His idea of beauty: Interview with Terence Nance, director of An Oversimplification of Her Beauty

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Still of Terence holding Camera 1024x576 His idea of beauty: Interview with Terence Nance, director of An Oversimplification of Her Beauty

Are you familiar with semiotext(e), the avant-garde, “punk-rock” publisher that introduced french theory to America? No? Don’t worry, most people probably are not. But they should be. Semiotext(e) publishes books that are at times bursting with self-indulgent introspection but that often push and provoke new ways of understanding the world we live in.

I ask this because An Oversimplification of Her Beauty is somewhat like a semiotext(e) book in cinematic form. It is a film that is also a theoretical exploration of love, or, perhaps you could say it is an erotic exploration of theory. It’s an animated, acted, dreamed, framed formulation of the effects that the behavioural mask of masculinity, desire, blackness, creativity, fear etc. has on the idiosyncrasies of romantic love.

Sound much? Well it is. But it’s much in a delightful, tantalising way. I was filled with a warming smile watching the film. And you don’t want to miss the animations in this movie for the world. I’m beaming just thinking about this one scene where the talented director/writer/actor Terence Nance is depicted as a minimised cartoon version of himself in the palm of his XXL size lover. This scene is a delicious poetry about unreciprocated love.

I asked Terence Nance to share what comes to mind when he hears the following seven terms: Beauty, Africa, Love, Feminism, Creativity, Masculinity and Ambition. Check out his responses below and don’t miss the movie. It’s showing at these times if you are in London.

TERENCE NANCE ON:

Beauty – My mother, My sister, My niece, the wind, feet, ruby’s drawings, sleep, why don’t I get enough sleep? I should sleep 7 hours tonight.

Africa – How I can’t stand when people refer to “Africa” as a singular destination or place. like, “I’m going to Africa” or “Africa is great”. The continent is so vast and diverse culturally, geographically, and energetically that reducing it to a singular “place” always irks the shit out of me.

Love – Is ruining simplicity and doesn’t care what you think about her. Love is making my life more complicated. I don’t believe or trust people who say they have never been in love. I think of them as the same as people who have had the same booger in their nose for the last two months. Get a tissue and liberate that bad boy please.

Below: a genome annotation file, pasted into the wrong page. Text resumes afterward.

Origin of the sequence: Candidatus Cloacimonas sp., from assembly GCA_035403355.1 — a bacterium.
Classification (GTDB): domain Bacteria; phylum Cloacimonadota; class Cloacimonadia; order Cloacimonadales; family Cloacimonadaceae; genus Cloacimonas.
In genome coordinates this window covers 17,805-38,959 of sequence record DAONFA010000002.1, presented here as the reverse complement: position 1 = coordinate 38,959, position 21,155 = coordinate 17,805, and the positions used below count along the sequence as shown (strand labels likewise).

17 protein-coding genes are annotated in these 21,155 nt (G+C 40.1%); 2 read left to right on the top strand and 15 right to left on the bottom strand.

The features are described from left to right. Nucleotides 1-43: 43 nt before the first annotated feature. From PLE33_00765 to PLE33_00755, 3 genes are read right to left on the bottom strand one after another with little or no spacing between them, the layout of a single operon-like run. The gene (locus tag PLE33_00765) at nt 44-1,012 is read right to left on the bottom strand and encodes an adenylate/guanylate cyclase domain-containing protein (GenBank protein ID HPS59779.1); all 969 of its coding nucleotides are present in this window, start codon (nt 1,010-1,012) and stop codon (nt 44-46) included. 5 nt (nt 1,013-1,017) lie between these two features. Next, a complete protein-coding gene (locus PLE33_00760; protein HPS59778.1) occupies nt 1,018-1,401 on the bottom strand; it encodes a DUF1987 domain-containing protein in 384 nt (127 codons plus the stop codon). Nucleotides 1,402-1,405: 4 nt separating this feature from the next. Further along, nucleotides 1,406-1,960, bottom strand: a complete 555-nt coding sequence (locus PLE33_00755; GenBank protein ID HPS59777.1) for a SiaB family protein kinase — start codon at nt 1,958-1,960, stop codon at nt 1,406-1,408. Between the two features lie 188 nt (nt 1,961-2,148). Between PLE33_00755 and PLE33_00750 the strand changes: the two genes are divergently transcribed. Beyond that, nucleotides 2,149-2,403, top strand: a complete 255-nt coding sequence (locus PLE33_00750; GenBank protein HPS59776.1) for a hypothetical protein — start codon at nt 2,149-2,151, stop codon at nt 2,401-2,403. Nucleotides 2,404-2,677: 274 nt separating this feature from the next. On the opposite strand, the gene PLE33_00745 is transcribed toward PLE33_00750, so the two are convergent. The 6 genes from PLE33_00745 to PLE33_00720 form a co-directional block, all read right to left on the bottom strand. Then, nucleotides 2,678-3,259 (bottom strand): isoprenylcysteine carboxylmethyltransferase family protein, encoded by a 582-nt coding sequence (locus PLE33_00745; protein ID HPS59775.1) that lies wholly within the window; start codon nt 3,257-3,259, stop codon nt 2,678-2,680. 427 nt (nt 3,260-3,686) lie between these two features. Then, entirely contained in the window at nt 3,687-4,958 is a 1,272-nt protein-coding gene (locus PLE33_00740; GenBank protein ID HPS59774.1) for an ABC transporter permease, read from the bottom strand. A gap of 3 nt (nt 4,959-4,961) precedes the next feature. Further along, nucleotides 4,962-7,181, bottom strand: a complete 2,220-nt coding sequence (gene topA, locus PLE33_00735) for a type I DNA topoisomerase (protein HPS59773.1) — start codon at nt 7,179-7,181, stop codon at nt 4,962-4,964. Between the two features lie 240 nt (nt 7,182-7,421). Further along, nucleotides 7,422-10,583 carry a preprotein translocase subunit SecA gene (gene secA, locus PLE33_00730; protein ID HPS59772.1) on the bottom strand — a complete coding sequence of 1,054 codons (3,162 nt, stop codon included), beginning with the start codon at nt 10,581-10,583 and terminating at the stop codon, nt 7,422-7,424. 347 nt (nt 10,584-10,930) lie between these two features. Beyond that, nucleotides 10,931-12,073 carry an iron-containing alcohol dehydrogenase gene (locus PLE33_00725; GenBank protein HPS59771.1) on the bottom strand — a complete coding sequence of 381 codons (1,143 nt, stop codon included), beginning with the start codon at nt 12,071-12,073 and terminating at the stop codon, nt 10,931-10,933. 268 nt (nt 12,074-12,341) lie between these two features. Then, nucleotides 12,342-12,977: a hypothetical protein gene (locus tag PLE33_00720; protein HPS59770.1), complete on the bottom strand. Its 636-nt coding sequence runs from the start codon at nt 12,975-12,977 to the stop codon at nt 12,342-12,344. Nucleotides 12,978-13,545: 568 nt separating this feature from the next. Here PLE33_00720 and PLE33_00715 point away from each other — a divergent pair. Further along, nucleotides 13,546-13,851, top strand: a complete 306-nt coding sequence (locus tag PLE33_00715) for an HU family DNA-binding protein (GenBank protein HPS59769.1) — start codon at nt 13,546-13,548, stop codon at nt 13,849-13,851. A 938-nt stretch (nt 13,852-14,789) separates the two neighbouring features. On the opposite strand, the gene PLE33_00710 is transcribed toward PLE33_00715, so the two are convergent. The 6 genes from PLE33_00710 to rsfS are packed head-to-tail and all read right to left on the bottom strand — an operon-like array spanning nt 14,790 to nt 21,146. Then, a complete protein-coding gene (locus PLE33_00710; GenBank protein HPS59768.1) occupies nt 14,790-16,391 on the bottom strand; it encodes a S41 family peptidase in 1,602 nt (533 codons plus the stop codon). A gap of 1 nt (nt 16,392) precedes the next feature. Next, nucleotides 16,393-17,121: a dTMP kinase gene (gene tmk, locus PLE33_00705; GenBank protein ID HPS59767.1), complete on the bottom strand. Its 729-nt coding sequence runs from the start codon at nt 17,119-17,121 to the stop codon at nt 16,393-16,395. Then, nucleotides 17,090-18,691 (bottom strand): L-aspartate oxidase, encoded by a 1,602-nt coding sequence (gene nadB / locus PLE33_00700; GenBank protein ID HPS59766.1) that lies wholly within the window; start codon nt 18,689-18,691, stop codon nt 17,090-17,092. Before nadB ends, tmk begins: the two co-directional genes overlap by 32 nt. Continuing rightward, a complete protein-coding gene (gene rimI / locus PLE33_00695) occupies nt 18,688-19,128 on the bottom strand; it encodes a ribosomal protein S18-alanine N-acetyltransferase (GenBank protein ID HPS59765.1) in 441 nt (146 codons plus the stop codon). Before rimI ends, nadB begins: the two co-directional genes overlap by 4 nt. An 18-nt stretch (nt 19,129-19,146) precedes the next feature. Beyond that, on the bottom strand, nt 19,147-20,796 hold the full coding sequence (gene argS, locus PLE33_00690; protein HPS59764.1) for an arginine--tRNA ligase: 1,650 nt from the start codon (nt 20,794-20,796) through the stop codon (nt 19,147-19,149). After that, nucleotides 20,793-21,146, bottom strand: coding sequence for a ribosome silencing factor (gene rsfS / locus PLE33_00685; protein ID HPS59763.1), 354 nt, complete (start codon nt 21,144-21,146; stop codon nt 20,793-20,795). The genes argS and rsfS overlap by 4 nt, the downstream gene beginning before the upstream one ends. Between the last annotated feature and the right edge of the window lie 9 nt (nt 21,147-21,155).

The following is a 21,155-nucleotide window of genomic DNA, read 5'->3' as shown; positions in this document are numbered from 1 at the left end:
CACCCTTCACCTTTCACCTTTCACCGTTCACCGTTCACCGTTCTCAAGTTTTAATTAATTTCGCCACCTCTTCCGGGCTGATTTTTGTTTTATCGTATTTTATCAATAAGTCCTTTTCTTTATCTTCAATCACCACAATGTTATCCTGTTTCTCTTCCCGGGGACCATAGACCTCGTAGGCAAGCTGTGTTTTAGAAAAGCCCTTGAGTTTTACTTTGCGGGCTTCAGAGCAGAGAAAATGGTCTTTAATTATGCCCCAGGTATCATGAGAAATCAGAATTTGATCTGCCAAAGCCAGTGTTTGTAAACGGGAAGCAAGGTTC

Feminism – Womanism, the women around me, mostly women of colour, refer to themselves as womanists as well as feminists. Because I was just having a conversation with someone in the military about how rampant rape and misogyny are in the military, the word makes me think about how “high stakes” and essential feminism is as a worldview.

Creativity – Reigns (in an alternate universe). I wonder if everyone is creative in a world that does not value creativity. Do we not value creativity because most people are actually not creative and abhor it or envy it in the small minority of people who possess creativity? Do I live in a bubble in which everyone is creative? (I do live in some kind of bubble, the exact nature of it is yet to be determined)

Masculinity – Is a construct built by self hating homophobes. Some of whom are lovely people. Also my wife is kind of masculine but she still likes it when I carry her to bed when she falls asleep on the couch.

Ambition – My ambition is to leave the world having changed my culture for the better, and having tried my hardest to do so every moment of every day.

 

Did you enjoy the interview? Have you seen the film yet?

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  • LaKai

    Very encouraged to watch the film! Love the title. Thoroughly enjoyed the interview… “feet” in response to Beauty had me rolling… I’m often made fun of because I’m constantly pulling my feet out of shoes to cross my legs or feel my toes.

    I’m especially encouraged to watch Terence’s film after a very brief exchange today with a photographer friend, about the essential role of photoshop in today’s world of photography. My lovely friend commented that photoshop is quite necessary because “it’s just not that pretty when you see less-than-white teeth and eyes”. I disagree that reality is less beautiful than corrected presentations because I think the consumer culture in the overdeveloped world is disgustingly mesmerised with glittery, trimmed and “perfected” versions of reality. So “An Oversimplification of Her Beauty” sounds like an intriguing spin on “beauty lies in the eye of the beholder”.